On September 11, 2011, the Newark City Council was on the verge of passing landmark legislation: The Save Our Water Ordinance. This ordinance would effectively guard the city’s public watershed from corporate privatization. I spoke before the city council in favor of the proposed legislation.
MUA’s do not work: to see, look no farther than Pennsylvania’s capital, Harrisburg. In 1992, the cash-strapped city sold its garbage incinerator for 42 million to The Harrisburg Authority, their MUA. The incinerator, already plagued with problems, only further deteriorated under private hands.
In 2003, only 11 years later, the federal government closed the incinerator because it spewed dioxin, science’s most dangerous substance. Instead of permanently closing the incinerator, as the city would have done, The Harrisburg Authority borrowed one hundred and twenty million dollars to rebuild and expand the incinerator. THA’s “solution” was riddled with shady, mismanaged deals. So it was no surprise when it could not repay the loan. Yet, since the loan was city guaranteed, Harrisburg was stuck paying for THA’s failure.
Everything went downhill from there. The city was swamped with 120 million in new debt, 108 million in old debt, 30 million in lawyer’s fees, a dioxin-spewing incinerator and its toxic landfill, and the highest garbage disposal rates in the nation—288 dollars per year per family. Altogether, the city owed more than 300 million, more debt than any American city. If equally distributed among the city’s 49,000 residents, each person would be stuck with 6,200 dollars of debt.
The result? The city went bankrupt and was taken over by the state. The hijacked city is now selling its parking, water, sewer, and perhaps a park. But this only covers a fraction of the debt; the city will have to also cut back on basic services. Harrisburg is stuck in debtor’s prison for life. But don’t worry, Newark could very well become Harrisburg’s cellmate for life.
When an MUA controls Newark’s water, it can easily hold the city hostage. There is nothing, at all, to stop it from raising our water rates when we refuse to guarantee its debt. The money that the MUA offers us is bait. One nibble and our beloved city is buried in a mountain of debt.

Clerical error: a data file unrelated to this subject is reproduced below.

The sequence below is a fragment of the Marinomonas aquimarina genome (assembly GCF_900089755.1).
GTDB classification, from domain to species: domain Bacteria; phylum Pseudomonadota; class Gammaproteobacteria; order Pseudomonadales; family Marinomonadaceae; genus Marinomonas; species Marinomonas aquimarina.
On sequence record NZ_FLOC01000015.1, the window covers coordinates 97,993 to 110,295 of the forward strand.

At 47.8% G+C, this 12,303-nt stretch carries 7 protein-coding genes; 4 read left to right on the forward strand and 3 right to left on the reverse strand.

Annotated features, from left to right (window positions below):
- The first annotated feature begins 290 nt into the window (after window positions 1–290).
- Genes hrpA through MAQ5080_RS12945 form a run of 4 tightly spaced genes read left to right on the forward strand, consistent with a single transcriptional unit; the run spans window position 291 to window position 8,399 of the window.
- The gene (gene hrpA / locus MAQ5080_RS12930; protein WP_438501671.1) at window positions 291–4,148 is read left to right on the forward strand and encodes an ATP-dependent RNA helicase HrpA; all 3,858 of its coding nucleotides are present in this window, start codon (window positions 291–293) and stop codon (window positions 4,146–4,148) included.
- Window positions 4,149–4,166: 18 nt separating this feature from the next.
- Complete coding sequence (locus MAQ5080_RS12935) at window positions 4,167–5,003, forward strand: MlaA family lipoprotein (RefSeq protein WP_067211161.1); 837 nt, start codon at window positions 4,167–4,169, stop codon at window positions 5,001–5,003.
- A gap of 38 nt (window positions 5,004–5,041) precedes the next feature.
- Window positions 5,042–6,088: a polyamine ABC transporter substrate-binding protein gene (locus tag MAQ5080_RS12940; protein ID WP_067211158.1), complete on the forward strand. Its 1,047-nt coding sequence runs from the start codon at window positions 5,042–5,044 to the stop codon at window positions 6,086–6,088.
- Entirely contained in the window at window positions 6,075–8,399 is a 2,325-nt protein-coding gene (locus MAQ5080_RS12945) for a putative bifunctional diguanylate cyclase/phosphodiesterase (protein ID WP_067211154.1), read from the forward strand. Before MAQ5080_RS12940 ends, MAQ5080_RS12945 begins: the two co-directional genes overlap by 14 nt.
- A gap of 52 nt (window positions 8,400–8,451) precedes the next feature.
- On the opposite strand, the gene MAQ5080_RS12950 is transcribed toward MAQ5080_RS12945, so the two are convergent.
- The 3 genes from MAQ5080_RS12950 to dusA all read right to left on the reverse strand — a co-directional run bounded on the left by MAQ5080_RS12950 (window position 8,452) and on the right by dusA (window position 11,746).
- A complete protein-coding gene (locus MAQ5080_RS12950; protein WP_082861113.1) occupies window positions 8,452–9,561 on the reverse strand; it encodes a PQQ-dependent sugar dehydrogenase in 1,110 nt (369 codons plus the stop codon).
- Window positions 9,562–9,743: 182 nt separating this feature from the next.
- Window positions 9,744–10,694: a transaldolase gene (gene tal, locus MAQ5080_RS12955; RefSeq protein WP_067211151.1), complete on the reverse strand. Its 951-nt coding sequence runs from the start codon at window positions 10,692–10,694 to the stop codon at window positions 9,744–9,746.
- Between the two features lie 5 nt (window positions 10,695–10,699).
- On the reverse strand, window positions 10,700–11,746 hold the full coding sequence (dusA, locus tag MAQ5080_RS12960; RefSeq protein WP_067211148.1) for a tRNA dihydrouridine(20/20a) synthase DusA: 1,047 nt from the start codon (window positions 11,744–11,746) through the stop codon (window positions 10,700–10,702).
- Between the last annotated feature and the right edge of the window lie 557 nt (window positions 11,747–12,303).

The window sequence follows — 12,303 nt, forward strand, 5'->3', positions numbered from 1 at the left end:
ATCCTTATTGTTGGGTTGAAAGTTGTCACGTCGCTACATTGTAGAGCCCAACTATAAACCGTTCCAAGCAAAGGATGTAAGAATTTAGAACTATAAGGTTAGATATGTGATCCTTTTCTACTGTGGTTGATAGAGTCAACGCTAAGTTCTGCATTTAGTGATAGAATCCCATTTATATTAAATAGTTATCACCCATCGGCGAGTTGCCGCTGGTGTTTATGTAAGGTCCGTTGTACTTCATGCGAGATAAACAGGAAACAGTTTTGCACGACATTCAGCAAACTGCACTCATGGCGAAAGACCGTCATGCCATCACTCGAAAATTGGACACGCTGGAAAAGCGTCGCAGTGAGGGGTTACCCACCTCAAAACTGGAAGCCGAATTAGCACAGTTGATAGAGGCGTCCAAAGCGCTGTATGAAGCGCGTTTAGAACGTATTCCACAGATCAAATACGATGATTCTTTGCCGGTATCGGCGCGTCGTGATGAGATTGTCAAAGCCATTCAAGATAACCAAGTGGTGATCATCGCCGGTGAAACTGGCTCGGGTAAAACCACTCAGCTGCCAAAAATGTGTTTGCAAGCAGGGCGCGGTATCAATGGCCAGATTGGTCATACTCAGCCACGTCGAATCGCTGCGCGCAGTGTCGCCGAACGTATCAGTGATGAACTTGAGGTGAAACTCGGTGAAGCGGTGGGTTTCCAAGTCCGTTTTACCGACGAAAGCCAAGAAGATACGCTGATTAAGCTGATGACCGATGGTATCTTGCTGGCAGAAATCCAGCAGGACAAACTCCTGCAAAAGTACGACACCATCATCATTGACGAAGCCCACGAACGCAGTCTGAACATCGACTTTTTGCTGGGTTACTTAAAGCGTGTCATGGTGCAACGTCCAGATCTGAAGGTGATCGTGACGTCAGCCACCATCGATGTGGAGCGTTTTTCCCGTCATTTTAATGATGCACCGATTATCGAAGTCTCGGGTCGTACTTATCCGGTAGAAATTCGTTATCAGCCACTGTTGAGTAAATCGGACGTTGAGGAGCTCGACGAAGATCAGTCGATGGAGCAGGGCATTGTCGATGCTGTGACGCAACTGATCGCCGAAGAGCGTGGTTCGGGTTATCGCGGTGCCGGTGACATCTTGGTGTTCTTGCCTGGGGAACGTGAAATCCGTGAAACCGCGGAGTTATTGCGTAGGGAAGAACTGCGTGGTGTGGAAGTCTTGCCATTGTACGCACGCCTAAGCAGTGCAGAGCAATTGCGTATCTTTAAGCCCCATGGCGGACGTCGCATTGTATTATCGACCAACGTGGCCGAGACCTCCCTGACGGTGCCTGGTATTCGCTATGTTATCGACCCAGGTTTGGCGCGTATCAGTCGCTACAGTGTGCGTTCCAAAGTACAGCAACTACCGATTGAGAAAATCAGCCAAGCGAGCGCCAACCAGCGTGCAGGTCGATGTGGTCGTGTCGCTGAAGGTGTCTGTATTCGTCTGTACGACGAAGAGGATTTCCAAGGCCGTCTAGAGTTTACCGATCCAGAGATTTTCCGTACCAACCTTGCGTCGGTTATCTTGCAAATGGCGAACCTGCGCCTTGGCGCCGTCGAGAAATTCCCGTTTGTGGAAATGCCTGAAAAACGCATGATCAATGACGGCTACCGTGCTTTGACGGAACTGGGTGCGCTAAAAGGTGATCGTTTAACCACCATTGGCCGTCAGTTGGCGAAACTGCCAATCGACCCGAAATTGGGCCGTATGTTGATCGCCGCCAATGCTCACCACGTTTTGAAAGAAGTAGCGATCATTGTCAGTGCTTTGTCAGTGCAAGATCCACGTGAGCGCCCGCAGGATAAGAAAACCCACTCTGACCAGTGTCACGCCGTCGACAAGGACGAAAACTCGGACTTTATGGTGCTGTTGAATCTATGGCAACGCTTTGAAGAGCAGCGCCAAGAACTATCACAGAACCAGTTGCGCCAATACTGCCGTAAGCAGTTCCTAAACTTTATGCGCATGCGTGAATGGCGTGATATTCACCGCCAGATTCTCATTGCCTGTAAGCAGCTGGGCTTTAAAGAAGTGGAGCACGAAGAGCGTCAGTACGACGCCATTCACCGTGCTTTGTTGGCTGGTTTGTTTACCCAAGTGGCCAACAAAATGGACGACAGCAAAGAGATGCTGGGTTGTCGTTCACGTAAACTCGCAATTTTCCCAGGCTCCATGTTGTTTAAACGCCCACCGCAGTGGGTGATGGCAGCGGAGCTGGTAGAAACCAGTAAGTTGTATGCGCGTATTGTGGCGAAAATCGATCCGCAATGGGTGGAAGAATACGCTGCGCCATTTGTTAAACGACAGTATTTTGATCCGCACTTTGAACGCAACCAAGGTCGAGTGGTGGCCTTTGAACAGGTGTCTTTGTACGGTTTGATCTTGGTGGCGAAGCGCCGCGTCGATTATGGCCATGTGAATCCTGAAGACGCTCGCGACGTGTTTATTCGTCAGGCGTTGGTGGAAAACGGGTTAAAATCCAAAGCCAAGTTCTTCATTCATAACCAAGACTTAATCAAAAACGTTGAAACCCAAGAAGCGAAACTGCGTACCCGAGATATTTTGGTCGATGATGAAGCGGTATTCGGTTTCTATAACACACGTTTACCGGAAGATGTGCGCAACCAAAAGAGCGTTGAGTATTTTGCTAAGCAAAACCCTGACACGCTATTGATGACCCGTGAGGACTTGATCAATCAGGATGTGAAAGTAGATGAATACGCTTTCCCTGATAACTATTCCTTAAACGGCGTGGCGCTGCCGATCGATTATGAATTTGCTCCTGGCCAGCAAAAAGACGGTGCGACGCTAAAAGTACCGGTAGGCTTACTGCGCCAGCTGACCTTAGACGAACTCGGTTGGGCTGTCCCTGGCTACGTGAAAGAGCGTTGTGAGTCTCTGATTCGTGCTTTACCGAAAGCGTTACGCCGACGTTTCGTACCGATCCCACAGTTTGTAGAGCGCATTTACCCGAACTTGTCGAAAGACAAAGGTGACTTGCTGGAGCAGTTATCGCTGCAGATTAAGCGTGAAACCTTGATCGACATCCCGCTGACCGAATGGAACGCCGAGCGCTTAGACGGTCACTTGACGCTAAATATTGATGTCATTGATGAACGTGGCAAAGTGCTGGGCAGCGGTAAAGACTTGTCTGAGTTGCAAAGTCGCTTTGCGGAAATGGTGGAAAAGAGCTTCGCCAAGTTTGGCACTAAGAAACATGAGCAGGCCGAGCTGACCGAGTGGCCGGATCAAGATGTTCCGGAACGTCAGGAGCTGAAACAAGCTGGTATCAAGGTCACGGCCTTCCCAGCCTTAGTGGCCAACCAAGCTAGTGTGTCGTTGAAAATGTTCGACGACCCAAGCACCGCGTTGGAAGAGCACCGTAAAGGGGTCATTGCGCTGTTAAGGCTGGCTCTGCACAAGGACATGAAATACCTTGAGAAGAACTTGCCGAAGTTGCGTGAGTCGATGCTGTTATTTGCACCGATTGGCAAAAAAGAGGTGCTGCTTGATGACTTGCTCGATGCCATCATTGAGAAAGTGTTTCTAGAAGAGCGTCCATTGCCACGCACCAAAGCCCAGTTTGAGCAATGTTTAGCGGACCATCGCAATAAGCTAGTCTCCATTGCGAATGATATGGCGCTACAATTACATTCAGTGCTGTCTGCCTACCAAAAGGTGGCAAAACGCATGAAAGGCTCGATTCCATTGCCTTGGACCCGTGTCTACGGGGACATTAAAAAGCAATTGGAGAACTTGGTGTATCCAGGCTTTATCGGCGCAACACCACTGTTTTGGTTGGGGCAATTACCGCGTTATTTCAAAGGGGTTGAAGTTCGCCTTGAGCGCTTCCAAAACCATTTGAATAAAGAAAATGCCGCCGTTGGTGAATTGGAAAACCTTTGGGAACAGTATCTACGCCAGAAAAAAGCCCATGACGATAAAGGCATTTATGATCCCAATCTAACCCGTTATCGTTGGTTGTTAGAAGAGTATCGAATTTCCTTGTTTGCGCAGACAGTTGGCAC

This city will follow Seattle, Milwaukee, New Orleans, Atlanta, Buffalo, Puerto Rico, Guam, Los Angeles, Tampa Bay, Indianapolis, Gary, Hoboken, Jersey City, and Harrisburg if this council passes the despicable MUA. A scepter is haunting Newark, it is the scepter is of privatization. You must prevent Newark from receiving the MUA’s lethal dose. Pass the SAVE OUR WATER ordinance today!
When Mayor Cory Booker tried to privatize Newark’s water system, thousands of citizens protested by signing an initiative called the Save Our Water Ordinance. Privatization would inevitably jeopardize the city’s 35,000 acre watershed, permitting its forests to be developed by private companies. After much public outcry, the city was forced to reconsider privatization.
However, the city government remained to close the corrupt, semi-private agency managing the watershed, the Newark Watershed Conservation and Development Corporation (NWCDC). The presiding judge formed a committee to manage the closure. Yet, many months later, the procrastinating committee was still not finished and was even trying to sue the impoverished city for over a million dollars. Even worse, the same law firm that started the privatization hassle was managing the closure, a clear conflict of interest. At a February 2014 board meeting in Newark, I read the following statement:
My name is Myles Zhang. I am a seventeen-year-old resident of Newark.
I do not have the speaking capabilities of high-priced lawyers. I am unable to twist and mutilate reason and logic, making a mockery of our nation’s justice system. I am unable to magically conjure obscure legal justifications. But, I see needy Newark every day.
On the way to school every day, I pass by the veritable old institution of the Newark Public Library. Its doors are often shuttered to the public. Its budget is too slim to serve Newark’s needy citizens. On the way to school every day, I pass the empty lots of this needy city. They are overgrown and waiting for development. On the way to school every day, I see a city that is in dire need of help.
Today, I ask you the question: How are Newark’s limited resources to be spent? Are they to be spent paying a corrupt and greedy law firm millions of dollars? NO! Are they to be spent on spoon-feeding lawyers and former employees of the NWCDC? NO! Are Newark’s limited resources to be spent fighting for the people? YES!
The corrupt farce of the NWCDC has dragged on far too long. Needy Newark has been deprived of a clean water department for years. You were appointed, with the full faith and credit of Newark’s people, to kill this monster once and for all. More than six months later, I see mountainous legal bills, a court case, and little discernible progress. Nobody should drag Newark’s already tarnished name through the mud again.
The next time I walk by the Newark Library, I would like to see it open to all people at all hours. The next time I walk by City Hall, I would like to be rest assured that this city has a clean water department delivering clean water to a clean city. You have a responsibility, no a duty, to help this city. Act now.
History of America’s built environment and technology